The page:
Student Battles Dining Services For Food Equality

Emily Muench is a sophomore Digital Marketing major, Social Media Production and Media Production double minor here at Baldwin Wallace University. She was diagnosed with celiac disease at 12 and has been struggling with BW Dining Services for the past two years. Muench said, “It’s always very inconvenient, it’s always a horrible process trying to get food.”

Muench has been in discussion with Dining Services and the campus nutritionist but the conversations never seem to get anywhere. “I’ve been asking them to do simple things like label stuff and train staff, and keep the gluten free stuff stocked in the fridge, and they have yet to do that, and I asked them to do this before the pandemic,” said Muench.

She spoke about the lack of food options and the struggle she goes through to find options. “They have some labels out, with the tiniest font ever and they don’t say what allergens are in them,” Muench said. “They have the ‘Allergen Friendly Zone’ but they lean on that and they act like that is the solution but there’s nothing filling.”

When Muench started here as a freshman, BW made the promise to accommodate her. At orientation, there were options. Once school started, there was nothing. “I really do eat sandwiches for every lunch and I’m lucky if I get something that’s not that. It’s not filling, I’m never full after eating there and now I’ve stopped eating essentially,” Muench said.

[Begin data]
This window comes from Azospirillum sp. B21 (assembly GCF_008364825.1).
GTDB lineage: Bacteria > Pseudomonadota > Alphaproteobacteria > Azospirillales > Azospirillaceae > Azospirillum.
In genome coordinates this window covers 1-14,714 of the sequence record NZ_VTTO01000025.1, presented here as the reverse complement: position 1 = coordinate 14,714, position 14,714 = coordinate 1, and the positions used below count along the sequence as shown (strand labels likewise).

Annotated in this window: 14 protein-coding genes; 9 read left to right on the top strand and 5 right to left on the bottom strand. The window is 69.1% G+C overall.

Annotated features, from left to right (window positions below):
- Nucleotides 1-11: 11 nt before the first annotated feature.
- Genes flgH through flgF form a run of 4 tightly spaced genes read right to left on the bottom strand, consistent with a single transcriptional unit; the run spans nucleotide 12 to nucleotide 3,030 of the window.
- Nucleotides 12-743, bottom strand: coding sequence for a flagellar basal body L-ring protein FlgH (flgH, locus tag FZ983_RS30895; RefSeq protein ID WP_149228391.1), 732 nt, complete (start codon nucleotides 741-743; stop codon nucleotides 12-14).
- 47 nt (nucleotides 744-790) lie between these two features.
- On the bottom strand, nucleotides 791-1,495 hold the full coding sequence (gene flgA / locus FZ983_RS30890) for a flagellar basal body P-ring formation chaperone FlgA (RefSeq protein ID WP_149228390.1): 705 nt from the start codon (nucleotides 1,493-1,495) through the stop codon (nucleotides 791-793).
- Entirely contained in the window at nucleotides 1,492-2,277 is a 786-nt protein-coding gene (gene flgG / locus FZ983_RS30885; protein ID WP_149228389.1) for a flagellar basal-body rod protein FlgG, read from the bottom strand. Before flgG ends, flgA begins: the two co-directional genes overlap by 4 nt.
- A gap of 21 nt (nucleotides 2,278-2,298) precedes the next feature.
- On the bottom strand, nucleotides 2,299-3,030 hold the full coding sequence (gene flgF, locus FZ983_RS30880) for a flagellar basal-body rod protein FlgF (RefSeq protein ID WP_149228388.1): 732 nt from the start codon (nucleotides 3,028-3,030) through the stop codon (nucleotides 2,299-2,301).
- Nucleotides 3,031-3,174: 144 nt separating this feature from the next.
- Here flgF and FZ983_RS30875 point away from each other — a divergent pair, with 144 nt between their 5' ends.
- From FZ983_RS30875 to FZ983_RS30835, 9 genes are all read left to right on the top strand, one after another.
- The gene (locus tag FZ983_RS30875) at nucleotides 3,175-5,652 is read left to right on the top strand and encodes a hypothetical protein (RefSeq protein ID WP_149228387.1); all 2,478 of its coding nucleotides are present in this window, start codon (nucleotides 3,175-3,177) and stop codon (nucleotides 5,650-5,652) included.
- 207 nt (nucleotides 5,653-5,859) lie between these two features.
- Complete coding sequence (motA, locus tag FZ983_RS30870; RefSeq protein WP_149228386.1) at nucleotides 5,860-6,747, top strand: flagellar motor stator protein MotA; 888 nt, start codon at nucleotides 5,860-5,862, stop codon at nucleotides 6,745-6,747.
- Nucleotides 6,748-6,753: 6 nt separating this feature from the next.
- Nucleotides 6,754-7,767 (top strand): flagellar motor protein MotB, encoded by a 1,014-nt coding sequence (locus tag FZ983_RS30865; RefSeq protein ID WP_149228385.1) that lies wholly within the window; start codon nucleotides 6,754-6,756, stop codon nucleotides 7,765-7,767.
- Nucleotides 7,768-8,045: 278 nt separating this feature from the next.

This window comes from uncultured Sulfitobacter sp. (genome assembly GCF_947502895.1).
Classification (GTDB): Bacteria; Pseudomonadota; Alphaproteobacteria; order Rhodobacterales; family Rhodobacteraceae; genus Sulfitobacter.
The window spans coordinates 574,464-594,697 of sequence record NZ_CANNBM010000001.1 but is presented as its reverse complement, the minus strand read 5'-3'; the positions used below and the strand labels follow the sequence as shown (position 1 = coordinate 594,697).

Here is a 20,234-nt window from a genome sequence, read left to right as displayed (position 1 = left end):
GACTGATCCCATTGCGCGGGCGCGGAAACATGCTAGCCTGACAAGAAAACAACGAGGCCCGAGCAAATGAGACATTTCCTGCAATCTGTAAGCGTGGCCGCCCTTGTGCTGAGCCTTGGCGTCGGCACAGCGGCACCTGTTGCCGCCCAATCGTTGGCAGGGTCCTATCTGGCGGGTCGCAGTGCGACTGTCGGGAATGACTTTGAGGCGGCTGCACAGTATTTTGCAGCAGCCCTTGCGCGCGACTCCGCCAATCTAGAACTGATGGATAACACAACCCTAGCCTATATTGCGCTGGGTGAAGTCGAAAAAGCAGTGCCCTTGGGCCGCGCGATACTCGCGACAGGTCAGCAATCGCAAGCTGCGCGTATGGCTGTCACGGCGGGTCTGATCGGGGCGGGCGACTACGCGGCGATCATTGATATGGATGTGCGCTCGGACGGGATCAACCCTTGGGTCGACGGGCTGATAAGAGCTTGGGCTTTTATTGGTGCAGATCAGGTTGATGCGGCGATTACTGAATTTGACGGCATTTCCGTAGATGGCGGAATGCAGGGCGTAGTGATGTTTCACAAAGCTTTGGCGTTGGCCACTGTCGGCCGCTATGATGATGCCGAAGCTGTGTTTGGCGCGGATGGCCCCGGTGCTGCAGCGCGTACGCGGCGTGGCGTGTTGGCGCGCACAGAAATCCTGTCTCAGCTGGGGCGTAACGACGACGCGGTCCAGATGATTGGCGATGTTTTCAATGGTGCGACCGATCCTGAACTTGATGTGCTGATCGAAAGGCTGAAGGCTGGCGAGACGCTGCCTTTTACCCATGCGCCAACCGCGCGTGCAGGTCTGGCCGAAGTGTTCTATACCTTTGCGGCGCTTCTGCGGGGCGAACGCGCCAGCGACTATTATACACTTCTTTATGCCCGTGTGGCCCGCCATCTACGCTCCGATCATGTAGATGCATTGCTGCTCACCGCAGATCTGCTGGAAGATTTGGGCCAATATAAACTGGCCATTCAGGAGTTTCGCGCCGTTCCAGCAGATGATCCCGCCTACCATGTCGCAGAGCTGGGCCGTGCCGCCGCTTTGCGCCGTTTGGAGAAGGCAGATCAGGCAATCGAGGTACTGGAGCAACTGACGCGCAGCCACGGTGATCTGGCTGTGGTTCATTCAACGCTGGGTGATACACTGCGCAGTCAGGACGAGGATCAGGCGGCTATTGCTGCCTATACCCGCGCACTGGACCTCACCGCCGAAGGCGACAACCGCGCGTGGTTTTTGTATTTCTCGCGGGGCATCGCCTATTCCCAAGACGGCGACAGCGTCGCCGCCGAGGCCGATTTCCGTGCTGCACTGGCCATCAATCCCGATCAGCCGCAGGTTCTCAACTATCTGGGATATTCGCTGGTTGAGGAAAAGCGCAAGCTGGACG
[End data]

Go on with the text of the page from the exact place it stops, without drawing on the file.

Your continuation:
“When you have a food allergy, you already have a predisposition to eating disorders and a complicated relationship with food in general,” she said. Muench spoke about how this situation has left her struggling with mental health due to a lack of food options. “I’m struggling actually really bad… It’s been getting progressively worse. My mental health is tanking because I have no nutrients in my body.”

Muench spoke about how the process begins to take time out of her day and there is always a certain level of uncertainty surrounding her eating habits. “It takes forever, people don’t understand what to do, there’s cross-contamination issues, there’s miscommunication issues,” Muench said, “I don’t trust their food at all.”

Muench took it upon herself to start advocating for this issue and realized it extends to most allergen students on campus. She released a survey which garnered 53 responses from students of varying academic status’ at BW and 44 of these students had different allergies or food sensitivities. Of those 53 students who responded, 16 have had an allergic reaction to food consumed at the dining hall, some of which have led to hospitalization. Muench said, “I think this is an incredibly serious issue and I don’t know how it’s not getting more attention.”

“I should not have to fight this hard to eat,” Muench said.

Muench spoke about how she has noticed some progress and admitted that she must give dining services the benefit of the doubt. “From freshman year, now that I know the staff, that element is better,” she said.

However, there is still a long way to go and change needs to be made. “I would really like just a general apology for the allergen students. Labeling and including options, having some of those changes would just be really great.”